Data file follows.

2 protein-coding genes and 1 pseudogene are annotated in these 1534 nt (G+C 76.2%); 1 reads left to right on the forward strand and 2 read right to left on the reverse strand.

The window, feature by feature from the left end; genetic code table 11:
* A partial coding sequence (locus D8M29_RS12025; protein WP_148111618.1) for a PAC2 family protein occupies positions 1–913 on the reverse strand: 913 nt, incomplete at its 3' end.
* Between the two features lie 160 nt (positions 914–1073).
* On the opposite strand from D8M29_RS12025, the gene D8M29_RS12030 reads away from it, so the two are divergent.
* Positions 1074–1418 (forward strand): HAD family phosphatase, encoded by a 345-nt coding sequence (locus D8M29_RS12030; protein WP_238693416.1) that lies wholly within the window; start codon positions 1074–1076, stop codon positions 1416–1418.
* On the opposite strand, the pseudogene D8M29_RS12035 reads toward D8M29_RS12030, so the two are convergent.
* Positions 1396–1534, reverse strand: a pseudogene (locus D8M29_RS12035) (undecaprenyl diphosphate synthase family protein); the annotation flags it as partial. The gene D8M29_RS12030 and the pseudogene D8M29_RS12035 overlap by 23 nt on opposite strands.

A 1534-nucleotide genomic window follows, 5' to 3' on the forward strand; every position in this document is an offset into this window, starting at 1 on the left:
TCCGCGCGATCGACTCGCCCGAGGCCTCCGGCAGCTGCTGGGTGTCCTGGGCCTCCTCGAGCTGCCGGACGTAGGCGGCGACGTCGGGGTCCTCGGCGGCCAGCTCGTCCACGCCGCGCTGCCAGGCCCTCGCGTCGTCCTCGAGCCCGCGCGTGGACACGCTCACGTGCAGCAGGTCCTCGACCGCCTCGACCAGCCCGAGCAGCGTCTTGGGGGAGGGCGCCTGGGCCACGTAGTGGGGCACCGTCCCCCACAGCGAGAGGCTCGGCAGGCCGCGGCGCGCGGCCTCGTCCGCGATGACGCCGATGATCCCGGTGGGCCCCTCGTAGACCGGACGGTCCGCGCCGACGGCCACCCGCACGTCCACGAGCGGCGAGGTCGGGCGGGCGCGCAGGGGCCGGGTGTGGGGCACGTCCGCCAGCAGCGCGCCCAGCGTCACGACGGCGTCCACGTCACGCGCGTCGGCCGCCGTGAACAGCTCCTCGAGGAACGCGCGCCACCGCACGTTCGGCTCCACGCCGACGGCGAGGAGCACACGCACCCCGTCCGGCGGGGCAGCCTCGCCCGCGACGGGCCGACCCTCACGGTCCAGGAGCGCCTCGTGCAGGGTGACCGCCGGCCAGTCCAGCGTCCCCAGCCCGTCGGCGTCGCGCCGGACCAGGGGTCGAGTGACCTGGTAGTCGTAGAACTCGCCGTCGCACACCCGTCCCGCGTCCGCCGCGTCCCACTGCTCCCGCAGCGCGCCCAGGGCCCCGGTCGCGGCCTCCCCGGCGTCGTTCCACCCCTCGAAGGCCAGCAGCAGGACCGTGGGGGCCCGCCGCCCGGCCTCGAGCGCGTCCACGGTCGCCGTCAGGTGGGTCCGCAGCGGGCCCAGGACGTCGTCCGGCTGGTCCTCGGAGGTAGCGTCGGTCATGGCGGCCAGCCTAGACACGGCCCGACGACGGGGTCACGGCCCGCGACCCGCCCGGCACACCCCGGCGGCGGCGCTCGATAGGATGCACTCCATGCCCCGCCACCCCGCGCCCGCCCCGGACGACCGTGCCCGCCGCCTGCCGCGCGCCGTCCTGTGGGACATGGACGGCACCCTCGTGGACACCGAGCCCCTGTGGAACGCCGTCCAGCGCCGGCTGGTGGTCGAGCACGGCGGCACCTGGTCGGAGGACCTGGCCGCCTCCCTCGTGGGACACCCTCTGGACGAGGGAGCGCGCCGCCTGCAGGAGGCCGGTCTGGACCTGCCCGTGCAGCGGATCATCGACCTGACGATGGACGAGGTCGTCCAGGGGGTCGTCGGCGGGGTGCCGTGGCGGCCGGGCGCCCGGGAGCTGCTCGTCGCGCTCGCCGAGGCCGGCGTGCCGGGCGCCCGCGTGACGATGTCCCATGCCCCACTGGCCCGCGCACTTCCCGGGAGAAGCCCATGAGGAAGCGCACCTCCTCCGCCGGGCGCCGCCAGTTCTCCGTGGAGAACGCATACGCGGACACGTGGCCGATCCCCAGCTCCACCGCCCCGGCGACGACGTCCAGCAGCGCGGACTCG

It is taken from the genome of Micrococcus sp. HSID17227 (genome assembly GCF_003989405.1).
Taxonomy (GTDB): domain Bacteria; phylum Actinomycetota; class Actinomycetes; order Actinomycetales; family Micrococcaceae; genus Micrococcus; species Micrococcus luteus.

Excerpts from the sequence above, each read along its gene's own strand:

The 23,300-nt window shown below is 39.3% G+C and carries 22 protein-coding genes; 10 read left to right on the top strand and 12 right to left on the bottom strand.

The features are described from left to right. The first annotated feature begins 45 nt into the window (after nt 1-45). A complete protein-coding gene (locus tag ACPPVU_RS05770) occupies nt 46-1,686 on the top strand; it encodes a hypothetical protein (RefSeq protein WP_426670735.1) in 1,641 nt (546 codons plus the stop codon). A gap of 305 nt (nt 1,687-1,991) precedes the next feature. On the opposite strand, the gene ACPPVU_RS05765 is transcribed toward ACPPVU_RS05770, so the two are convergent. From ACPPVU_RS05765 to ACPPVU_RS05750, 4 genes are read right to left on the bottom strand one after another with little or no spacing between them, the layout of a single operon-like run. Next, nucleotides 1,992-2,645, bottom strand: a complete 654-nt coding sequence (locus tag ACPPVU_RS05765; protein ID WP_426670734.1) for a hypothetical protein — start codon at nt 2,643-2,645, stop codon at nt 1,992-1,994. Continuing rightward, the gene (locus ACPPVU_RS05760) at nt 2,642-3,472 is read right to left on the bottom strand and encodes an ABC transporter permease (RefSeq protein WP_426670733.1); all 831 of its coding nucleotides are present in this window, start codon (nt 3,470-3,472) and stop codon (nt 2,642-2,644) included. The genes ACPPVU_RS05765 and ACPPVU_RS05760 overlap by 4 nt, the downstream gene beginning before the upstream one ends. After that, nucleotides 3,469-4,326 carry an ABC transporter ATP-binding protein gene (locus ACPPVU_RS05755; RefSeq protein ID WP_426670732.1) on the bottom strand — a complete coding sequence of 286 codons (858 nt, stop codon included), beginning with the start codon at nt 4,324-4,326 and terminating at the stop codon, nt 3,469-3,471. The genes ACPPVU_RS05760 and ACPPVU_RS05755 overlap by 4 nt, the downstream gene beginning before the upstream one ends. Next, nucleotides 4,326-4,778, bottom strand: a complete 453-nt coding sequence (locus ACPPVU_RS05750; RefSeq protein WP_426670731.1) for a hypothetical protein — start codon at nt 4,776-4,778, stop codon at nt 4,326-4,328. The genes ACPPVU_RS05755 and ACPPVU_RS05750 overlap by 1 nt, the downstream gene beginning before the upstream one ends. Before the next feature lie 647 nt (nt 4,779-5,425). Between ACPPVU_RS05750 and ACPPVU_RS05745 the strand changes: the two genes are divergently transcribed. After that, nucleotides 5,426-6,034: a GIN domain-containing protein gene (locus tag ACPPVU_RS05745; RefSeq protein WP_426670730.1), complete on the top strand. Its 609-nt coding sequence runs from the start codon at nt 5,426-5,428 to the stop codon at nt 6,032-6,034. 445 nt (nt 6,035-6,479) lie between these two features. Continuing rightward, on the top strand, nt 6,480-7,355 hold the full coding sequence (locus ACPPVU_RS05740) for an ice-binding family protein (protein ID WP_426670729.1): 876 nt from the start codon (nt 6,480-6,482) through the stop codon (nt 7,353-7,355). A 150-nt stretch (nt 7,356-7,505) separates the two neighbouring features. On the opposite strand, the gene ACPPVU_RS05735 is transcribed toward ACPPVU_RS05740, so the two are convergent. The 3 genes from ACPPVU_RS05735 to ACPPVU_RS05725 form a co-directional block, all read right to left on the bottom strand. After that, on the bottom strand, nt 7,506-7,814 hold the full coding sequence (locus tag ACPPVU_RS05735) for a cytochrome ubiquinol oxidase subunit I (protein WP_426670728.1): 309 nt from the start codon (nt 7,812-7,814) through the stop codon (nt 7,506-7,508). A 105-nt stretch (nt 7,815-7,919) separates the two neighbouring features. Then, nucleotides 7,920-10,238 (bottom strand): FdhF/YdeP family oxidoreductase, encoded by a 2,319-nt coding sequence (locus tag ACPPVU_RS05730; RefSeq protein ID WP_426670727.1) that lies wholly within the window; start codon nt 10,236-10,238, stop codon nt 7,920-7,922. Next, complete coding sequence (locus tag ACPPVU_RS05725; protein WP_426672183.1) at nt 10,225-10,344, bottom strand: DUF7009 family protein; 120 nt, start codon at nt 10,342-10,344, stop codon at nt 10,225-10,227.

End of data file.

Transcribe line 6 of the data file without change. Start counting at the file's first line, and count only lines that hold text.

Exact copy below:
* Positions 1074–1418 (forward strand): HAD family phosphatase, encoded by a 345-nt coding sequence (locus D8M29_RS12030; protein WP_238693416.1) that lies wholly within the window; start codon positions 1074–1076, stop codon positions 1416–1418.